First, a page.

Nervines are herbs that specifically support the nervous system. Many times, nervines are calming, but not all calming herbs are nervines. Calming nervines can ease the worry we all experience from time to time and can be helpful for occasional sleepless nights.

WHAT ARE SOME nervines?

Small bowls of herbs with herbal actions written on chalkboard.

What Are Carminatives?

Carminative herbs are often aromatic and help to keep our digestive systems happy by reducing or preventing excess gas.

WHAT ARE SOME carminative herbs?

What Are Demulcents?

Herbs that are mucilaginous or oily and produce a "goo" that coats, soothes, and protects mucus membranes. This slime action triggers a reflex that helps promote natural moistening secretions within the body. Best extracted as an infusion in water rather than in alcohol tincture form.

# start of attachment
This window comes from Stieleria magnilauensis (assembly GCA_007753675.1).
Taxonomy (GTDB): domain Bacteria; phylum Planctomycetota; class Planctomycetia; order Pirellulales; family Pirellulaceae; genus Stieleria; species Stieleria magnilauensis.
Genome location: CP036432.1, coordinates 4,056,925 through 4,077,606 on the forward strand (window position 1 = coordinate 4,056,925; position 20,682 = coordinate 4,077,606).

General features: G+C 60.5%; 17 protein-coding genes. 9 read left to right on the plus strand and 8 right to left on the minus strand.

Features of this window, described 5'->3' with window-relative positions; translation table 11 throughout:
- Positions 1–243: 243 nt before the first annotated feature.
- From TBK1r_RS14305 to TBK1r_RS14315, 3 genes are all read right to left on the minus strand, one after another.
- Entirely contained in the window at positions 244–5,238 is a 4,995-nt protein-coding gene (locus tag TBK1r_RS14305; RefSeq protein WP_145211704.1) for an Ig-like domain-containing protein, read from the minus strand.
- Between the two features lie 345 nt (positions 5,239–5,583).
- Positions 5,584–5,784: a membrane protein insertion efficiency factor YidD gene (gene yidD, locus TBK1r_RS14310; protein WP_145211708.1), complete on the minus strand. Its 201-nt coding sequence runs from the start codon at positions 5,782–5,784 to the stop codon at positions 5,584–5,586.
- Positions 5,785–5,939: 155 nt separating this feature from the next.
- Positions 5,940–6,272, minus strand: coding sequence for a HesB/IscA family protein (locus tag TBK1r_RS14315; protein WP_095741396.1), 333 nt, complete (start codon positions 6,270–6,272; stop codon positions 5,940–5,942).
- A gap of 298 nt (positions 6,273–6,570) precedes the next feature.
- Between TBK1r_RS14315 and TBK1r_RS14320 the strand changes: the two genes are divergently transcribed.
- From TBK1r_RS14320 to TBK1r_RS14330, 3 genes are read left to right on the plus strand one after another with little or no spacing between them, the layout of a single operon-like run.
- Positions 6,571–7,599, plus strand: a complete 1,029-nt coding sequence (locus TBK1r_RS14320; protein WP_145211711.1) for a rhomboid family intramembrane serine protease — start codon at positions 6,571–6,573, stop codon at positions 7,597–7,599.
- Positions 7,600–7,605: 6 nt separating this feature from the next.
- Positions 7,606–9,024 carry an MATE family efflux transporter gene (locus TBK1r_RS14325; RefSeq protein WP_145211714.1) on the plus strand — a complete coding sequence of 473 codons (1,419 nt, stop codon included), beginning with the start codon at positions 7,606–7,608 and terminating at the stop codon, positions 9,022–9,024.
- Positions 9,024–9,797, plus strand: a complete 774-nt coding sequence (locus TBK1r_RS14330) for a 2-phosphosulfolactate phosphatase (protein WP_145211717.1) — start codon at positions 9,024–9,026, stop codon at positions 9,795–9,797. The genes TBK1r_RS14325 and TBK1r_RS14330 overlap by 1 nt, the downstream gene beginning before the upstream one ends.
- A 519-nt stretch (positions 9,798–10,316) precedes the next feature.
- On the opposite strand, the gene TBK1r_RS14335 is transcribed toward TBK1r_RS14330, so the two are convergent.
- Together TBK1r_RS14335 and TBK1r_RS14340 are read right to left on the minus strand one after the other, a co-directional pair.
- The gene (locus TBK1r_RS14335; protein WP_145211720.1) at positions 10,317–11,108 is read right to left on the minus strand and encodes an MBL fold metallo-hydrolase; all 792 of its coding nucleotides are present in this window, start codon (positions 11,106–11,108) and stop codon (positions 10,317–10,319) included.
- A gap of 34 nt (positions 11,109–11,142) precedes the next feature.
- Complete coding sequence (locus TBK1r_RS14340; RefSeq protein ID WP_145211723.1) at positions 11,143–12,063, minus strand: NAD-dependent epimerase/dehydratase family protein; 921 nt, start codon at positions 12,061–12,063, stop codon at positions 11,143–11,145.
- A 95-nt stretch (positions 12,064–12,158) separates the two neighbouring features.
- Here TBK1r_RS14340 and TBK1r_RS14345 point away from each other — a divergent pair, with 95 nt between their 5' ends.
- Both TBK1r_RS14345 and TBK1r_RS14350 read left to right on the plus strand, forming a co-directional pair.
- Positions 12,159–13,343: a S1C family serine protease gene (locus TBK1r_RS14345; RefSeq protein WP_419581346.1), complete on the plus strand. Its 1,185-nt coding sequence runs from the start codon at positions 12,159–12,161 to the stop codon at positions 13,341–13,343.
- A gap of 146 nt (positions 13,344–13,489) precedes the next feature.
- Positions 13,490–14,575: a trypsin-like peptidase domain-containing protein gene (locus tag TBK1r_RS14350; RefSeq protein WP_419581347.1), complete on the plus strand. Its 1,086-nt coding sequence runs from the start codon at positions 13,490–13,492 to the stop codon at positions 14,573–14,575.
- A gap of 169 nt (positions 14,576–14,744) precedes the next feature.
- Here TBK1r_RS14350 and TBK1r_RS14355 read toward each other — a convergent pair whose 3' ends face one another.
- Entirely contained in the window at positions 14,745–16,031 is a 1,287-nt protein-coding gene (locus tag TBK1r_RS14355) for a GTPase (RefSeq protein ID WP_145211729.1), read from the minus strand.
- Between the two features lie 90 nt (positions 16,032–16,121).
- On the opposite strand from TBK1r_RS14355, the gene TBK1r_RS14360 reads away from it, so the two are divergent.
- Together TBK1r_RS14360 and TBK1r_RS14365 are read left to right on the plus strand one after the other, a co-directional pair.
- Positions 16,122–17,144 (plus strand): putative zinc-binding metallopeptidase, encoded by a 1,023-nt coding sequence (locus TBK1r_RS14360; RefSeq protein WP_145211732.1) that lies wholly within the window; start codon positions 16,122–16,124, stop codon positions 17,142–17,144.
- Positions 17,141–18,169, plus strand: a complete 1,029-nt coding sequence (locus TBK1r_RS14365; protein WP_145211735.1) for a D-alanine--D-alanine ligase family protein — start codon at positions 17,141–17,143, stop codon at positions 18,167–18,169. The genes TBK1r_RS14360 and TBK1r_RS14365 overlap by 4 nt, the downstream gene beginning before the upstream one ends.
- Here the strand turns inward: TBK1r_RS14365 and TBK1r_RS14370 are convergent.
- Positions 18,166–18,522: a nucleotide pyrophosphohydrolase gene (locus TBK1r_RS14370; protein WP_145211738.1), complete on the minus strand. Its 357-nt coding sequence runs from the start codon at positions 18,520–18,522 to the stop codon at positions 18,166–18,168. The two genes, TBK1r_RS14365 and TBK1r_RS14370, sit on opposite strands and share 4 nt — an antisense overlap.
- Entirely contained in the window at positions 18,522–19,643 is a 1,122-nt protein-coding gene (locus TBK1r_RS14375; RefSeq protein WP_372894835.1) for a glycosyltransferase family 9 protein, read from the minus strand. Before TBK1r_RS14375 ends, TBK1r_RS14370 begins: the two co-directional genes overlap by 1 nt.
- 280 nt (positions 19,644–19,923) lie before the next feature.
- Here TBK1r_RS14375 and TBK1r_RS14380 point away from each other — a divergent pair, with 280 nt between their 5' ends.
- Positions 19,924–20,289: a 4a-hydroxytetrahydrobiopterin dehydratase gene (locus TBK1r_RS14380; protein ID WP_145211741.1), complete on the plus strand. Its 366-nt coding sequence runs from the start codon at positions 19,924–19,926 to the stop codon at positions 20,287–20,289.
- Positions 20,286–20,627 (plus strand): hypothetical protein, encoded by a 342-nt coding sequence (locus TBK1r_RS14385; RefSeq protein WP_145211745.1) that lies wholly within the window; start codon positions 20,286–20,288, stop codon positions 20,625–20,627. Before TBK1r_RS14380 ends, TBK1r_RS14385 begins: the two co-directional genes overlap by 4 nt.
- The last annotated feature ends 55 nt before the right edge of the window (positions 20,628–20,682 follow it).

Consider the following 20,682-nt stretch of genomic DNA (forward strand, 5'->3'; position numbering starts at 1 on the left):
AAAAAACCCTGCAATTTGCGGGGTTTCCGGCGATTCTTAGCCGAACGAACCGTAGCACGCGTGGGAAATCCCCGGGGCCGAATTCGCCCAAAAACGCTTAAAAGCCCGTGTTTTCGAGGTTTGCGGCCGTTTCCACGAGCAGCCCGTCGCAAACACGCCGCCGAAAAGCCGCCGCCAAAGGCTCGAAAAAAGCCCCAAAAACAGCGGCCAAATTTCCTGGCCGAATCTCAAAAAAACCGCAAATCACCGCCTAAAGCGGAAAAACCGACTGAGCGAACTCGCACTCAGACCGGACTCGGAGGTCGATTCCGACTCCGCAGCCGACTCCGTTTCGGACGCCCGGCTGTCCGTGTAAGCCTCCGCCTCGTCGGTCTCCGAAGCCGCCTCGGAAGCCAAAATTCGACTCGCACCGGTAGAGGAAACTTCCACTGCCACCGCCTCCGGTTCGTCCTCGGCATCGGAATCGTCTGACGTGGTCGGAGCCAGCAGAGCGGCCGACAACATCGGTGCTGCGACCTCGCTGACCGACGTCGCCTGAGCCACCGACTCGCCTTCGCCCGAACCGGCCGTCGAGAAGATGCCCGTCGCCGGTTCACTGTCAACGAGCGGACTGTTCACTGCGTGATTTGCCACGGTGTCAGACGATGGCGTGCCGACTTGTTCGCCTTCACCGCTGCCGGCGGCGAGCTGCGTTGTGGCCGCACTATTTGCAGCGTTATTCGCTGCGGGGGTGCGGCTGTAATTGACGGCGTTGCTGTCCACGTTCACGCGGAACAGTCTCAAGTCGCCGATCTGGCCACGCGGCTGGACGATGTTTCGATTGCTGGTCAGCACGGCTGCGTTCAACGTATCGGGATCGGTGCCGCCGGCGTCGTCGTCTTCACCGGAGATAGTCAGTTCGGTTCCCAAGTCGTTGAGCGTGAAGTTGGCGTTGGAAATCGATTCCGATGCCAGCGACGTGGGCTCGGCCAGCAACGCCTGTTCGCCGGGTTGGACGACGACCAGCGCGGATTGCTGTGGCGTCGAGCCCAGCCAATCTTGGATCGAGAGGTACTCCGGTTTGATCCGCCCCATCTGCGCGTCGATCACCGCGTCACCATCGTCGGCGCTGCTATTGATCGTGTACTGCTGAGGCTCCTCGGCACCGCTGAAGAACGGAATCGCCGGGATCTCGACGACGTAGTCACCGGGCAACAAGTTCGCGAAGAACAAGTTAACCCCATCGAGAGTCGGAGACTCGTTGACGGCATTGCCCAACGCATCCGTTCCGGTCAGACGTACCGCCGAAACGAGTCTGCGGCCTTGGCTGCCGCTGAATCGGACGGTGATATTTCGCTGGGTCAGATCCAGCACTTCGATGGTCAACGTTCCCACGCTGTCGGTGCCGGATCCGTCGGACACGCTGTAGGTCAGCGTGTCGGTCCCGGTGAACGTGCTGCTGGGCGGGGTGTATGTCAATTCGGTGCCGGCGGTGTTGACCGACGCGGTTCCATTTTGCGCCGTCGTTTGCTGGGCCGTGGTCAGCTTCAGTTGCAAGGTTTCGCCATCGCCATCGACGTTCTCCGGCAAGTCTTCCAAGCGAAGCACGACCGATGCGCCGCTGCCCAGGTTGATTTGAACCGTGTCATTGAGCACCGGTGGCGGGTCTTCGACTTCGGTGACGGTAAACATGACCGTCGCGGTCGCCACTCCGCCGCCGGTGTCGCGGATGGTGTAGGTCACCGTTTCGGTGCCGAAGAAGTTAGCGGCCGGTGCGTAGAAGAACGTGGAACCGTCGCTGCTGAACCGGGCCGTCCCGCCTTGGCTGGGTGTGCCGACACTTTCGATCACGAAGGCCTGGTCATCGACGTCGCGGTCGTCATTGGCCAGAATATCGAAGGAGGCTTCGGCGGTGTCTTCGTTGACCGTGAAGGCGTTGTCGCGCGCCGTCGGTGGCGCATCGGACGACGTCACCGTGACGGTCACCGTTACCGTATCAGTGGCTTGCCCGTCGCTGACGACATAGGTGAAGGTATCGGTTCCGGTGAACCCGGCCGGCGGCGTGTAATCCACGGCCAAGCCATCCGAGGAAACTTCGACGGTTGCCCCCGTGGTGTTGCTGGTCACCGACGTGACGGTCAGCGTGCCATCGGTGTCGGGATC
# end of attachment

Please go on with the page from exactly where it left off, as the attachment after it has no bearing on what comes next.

WHAT ARE SOME demulcent herbs?

What Are Diaphoretics?

Diaphoretic herbs help raise your body temperature to make you sweat, which stimulates circulation and can also cool the body through increased perspiration.

WHAT ARE SOME Diaphoretic HERBS?

What are Diuretics?

This herbal action is one that has found its way into the mainstream lexicon. Simply put, diuretics are herbs that help you urinate.

WHAT ARE SOME DIuretic HERBS?

Square display of herbs with herbal actions written on chalkboard

What are Emollients?

Similar to demulcents, emollient herbs are also mucilaginous, but they're used topically to help soothe, condition, and protect the skin.

WHAT ARE SOME emollient HERBS?

What are Expectorants?

Expectorants are herbs that encourage productive coughing by breaking up mucus in the lungs and expelling it more effectively. Some expectorants are mucilaginous or soothing, while others can be irritating or stimulating.